KARACHI; The domestic debt of the central government increased by Rs6 trillion in the first 11 months of the outgoing FY23.

Data issued on Wednesday by the State Bank of Pakistan (SBP) revealed that the PMLN-led government heavily relied upon borrowing to bridge the gap between its high spending and low revenues.

According to the SBP data, the domestic debt of the central government rose to Rs37.054tr in May from Rs31.085tr, showing an increase of 19.2 per cent or Rs5.969tr.

An unprecedented increase in debt servicing due to extensive borrowings has created serious imbalances in the budget for FY24. The government will spend around Rs7.302tr on debt servicing, more than half of the total budget outlay of Rs14.460tr for the current fiscal year.

In the outgoing fiscal year, the government allocated Rs3.95tr, which was later revised to Rs5.520tr.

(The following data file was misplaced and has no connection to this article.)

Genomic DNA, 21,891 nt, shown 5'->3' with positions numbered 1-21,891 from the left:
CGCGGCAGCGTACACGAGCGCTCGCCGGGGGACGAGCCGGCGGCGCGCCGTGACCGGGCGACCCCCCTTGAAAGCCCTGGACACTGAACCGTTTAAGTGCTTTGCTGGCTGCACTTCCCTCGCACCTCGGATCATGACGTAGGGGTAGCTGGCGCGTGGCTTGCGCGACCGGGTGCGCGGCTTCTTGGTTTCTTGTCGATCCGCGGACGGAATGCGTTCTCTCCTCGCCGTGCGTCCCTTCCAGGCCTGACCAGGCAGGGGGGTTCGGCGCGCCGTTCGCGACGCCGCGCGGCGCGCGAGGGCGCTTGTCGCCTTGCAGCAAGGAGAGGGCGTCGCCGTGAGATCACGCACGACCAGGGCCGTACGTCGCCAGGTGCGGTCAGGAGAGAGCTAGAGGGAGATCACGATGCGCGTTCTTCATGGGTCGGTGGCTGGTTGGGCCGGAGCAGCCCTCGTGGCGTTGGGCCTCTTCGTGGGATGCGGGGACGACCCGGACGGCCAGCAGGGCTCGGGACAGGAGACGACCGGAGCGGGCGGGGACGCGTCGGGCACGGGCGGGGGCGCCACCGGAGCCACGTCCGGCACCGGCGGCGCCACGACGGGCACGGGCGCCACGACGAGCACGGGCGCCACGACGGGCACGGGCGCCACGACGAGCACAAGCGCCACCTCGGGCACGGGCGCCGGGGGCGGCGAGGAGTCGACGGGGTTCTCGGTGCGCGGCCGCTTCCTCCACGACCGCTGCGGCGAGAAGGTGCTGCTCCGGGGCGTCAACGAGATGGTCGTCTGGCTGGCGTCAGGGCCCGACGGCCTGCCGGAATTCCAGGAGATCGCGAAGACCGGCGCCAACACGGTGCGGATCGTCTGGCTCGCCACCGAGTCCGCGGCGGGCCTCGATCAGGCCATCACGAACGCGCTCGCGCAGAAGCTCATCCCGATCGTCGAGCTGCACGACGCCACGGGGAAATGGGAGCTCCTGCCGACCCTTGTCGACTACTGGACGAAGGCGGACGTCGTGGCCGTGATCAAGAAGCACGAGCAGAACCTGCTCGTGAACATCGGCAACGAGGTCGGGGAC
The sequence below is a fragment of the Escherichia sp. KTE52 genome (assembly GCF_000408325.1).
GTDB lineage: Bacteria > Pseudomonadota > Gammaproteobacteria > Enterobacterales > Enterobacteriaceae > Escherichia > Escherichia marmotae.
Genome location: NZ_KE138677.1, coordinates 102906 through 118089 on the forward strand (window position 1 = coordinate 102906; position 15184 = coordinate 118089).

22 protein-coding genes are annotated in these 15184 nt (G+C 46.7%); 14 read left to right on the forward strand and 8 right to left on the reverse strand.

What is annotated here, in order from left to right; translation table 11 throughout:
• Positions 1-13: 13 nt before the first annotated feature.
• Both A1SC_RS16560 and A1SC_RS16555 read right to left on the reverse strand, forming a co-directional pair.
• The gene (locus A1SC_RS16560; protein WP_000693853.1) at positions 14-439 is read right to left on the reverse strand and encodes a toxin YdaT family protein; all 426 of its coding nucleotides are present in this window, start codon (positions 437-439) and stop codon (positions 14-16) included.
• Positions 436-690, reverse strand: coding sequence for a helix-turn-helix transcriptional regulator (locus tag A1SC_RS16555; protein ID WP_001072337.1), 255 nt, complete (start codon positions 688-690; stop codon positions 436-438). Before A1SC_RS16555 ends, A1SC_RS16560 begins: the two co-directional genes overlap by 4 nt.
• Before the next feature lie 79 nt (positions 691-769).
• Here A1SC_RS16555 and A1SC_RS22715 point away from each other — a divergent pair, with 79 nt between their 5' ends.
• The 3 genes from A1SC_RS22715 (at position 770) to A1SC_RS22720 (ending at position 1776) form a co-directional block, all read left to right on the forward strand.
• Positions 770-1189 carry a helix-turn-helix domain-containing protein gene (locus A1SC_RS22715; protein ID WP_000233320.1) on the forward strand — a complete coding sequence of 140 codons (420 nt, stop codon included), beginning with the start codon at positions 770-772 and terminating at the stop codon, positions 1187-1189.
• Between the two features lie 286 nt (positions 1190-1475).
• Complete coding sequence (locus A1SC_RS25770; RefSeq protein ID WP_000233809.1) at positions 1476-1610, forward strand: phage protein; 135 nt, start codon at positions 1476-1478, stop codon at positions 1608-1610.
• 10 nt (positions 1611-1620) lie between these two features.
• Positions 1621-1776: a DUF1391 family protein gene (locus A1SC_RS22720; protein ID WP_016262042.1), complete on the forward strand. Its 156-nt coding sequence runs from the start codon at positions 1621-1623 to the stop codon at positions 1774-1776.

Further details showed that the government borrowed half a trillion (Rs505bn) alone in May. It is believed in the financial circle that June’s figure (not released yet) would be much higher due to the settlement requirement being the closing month of the fiscal year.

The SBP data showed that the external debt of the central government increased by 30.8pc during the 11 months of FY23. In terms of rupees, the external debt increased by Rs5.161tr to Rs21.908tr during the 11 months.

During the current fiscal year, the foreign debt servicing will be more than FY23. According to the budget document, the country will spend Rs872.219bn against Rs510.972bn budgeted for FY23. It was later revised upward to Rs725.3bn.

The central government’s total debt increased by Rs11.13tr or 23.3pc to Rs58.962tr during the 11 months of FY23. The highest amount of Rs4.592tr was borrowed through the auction of Pakistan Investment Bonds (PIBs). The stock of PIBs reached Rs22.279tr till May.

The heavy borrowing through the PIBs showed that banks had been parking their money in risk-free high-yielding government papers as a result advances to the private sector plunged in the outgoing fiscal year. This is a sign of a slowdown in economic activities.

The government expects the economy will grow by 0.29pc, but many independent economists forecast a contraction in FY23.

Published in Dawn, July 6th, 2023

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